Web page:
The cases of COVID-19 in Webster County made a big jump last week, going from three confirmed cases on Monday to seven by the Green River District Health Department’s (GRDHD) daily press conference on Friday. But the Easter holiday brought at least some good news.
GRDHD reported only one new case of the virus in its seven county region over the weekend, a 43-year-old female in Daviess County, bringing the district’s overall total to 130 confirmed cases. Statewide there have been 1,963 confirmed cases.
In addition, GRDHD reported that six of the confirmed cases in its region have been deemed fully recovered, including one of the seven cases from Webster County.
“There are lab confirmed cases with addresses in Sebree, Dixon, and Providence,” said Clayton Horton, Public Health Director for GRDHD. “We will not be able to provide any information to that which can possibly be linked to any one individual case to protect their privacy.”
Horton continued to stress that while that information could give some mental relief to residents in areas that haven’t yet had a positive, they shouldn’t let it give them a false sense of security.
“Lab confirmed cases only represent a sample of cases that are in the community,” he said. “Everyone should assume it is in their own back yard, because it could be. And it takes up to two weeks before we know.”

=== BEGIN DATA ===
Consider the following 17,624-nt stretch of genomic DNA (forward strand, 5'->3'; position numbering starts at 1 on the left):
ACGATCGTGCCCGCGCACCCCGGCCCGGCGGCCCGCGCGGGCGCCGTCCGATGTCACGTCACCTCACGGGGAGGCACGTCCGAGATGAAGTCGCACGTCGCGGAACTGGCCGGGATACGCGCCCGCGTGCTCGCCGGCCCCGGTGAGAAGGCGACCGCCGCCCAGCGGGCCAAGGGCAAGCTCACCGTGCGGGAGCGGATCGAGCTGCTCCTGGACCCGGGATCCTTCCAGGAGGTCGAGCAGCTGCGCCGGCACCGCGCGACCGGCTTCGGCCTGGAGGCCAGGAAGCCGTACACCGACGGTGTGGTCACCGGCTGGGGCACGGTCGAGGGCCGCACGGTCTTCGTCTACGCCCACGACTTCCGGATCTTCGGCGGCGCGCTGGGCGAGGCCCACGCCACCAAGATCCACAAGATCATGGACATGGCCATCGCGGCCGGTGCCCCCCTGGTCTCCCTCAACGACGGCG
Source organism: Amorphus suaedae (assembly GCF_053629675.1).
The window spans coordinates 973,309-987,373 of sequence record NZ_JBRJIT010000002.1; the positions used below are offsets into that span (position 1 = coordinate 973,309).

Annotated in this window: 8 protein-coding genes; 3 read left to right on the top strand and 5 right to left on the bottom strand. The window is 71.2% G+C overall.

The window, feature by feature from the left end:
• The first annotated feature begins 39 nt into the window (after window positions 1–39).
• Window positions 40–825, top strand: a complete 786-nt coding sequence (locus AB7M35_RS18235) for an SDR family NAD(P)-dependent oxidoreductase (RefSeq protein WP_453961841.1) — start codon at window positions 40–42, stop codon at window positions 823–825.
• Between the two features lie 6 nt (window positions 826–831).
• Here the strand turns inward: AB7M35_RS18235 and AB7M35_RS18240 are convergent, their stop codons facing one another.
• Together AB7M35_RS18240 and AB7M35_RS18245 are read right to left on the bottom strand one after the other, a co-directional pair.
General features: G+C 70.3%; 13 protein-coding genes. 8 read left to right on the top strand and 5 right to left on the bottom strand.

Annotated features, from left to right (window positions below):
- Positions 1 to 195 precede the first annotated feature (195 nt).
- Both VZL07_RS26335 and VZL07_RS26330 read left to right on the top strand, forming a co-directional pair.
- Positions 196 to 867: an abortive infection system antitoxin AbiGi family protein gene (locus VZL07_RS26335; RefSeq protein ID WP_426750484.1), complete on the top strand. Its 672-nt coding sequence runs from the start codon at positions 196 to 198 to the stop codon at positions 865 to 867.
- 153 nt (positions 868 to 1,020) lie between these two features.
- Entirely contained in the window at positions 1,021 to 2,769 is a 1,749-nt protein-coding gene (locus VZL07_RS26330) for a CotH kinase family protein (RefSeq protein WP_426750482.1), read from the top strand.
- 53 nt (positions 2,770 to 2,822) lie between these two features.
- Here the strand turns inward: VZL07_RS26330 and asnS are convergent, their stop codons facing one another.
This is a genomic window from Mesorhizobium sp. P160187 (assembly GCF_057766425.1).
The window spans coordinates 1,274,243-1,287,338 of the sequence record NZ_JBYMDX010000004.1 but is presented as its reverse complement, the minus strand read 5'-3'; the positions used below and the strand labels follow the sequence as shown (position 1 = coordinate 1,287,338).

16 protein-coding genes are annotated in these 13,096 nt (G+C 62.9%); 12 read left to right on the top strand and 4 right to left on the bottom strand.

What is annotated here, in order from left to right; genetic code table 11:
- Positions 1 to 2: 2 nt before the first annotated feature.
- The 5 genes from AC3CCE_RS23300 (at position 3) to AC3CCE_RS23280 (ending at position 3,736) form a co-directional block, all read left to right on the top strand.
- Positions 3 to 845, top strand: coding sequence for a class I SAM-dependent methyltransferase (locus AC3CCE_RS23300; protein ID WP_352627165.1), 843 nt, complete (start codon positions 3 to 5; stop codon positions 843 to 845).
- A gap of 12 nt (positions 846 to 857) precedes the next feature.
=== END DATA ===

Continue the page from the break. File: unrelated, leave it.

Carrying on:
He added that according to data from the CDC and other leading health agencies, the number of actual cases his most likely much higher than the number that has been tested.
“From the literature we’re reading, you can multiply the number of confirmed cases by 10 to 50 times to get the actual number of cases in your county,” Horton said.
“It is crucial we do everything we can to stop the spread of COVID-19,” said Horton. “Stay home, avoid crowds, wash your hands, and practice physical social distancing — staying at least 6 feet away from others. We have to stick with this strategy. Although there seems to be a slowdown in new confirmed cases, it doesn’t mean we let our guard down. We all play a part in stopping the spread of COVID-19.”
During his Sunday afternoon briefing, Governor Andy Beshear reported that 99.8% of the churches in Kentucky had cancelled in-person services over the weekend to be in compliance with his executive order banning any type of gathering.
According to Beshear, everyone who attended one of the seven in-person Easter Sunday services held in the state will be required to self-quarantine for 14 days, in order to limit the impact on other people.
The governor ordered the Kentucky State Police to record license numbers of all vehicles in church parking lots and report them to the local health department for what his office has called a misdemeanor violation.
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